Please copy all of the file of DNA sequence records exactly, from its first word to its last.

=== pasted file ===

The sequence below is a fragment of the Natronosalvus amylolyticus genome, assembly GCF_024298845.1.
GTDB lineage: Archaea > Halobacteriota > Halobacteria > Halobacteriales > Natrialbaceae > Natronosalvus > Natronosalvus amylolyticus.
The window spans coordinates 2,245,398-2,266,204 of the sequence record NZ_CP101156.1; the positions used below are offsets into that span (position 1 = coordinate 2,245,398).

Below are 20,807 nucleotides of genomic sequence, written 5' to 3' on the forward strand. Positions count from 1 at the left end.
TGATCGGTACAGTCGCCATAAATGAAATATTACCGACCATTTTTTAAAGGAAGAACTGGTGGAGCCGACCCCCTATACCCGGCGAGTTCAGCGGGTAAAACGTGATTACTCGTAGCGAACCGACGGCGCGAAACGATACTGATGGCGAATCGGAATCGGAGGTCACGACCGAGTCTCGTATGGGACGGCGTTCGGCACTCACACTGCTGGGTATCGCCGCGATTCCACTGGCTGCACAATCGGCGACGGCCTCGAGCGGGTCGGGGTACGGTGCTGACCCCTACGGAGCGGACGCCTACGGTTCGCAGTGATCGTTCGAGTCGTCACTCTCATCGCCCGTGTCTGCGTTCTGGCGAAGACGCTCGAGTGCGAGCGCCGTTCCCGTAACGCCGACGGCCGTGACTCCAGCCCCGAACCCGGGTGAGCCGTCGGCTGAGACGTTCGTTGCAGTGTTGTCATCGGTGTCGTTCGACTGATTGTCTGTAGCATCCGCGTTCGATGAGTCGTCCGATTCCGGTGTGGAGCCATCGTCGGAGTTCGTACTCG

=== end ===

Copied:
The sequence below is a fragment of the Natronosalvus amylolyticus genome, assembly GCF_024298845.1.
GTDB lineage: Archaea > Halobacteriota > Halobacteria > Halobacteriales > Natrialbaceae > Natronosalvus > Natronosalvus amylolyticus.
The window spans coordinates 2,245,398-2,266,204 of the sequence record NZ_CP101156.1; the positions used below are offsets into that span (position 1 = coordinate 2,245,398).

Below are 20,807 nucleotides of genomic sequence, written 5' to 3' on the forward strand. Positions count from 1 at the left end.
TGATCGGTACAGTCGCCATAAATGAAATATTACCGACCATTTTTTAAAGGAAGAACTGGTGGAGCCGACCCCCTATACCCGGCGAGTTCAGCGGGTAAAACGTGATTACTCGTAGCGAACCGACGGCGCGAAACGATACTGATGGCGAATCGGAATCGGAGGTCACGACCGAGTCTCGTATGGGACGGCGTTCGGCACTCACACTGCTGGGTATCGCCGCGATTCCACTGGCTGCACAATCGGCGACGGCCTCGAGCGGGTCGGGGTACGGTGCTGACCCCTACGGAGCGGACGCCTACGGTTCGCAGTGATCGTTCGAGTCGTCACTCTCATCGCCCGTGTCTGCGTTCTGGCGAAGACGCTCGAGTGCGAGCGCCGTTCCCGTAACGCCGACGGCCGTGACTCCAGCCCCGAACCCGGGTGAGCCGTCGGCTGAGACGTTCGTTGCAGTGTTGTCATCGGTGTCGTTCGACTGATTGTCTGTAGCATCCGCGTTCGATGAGTCGTCCGATTCCGGTGTGGAGCCATCGTCGGAGTTCGTACTCG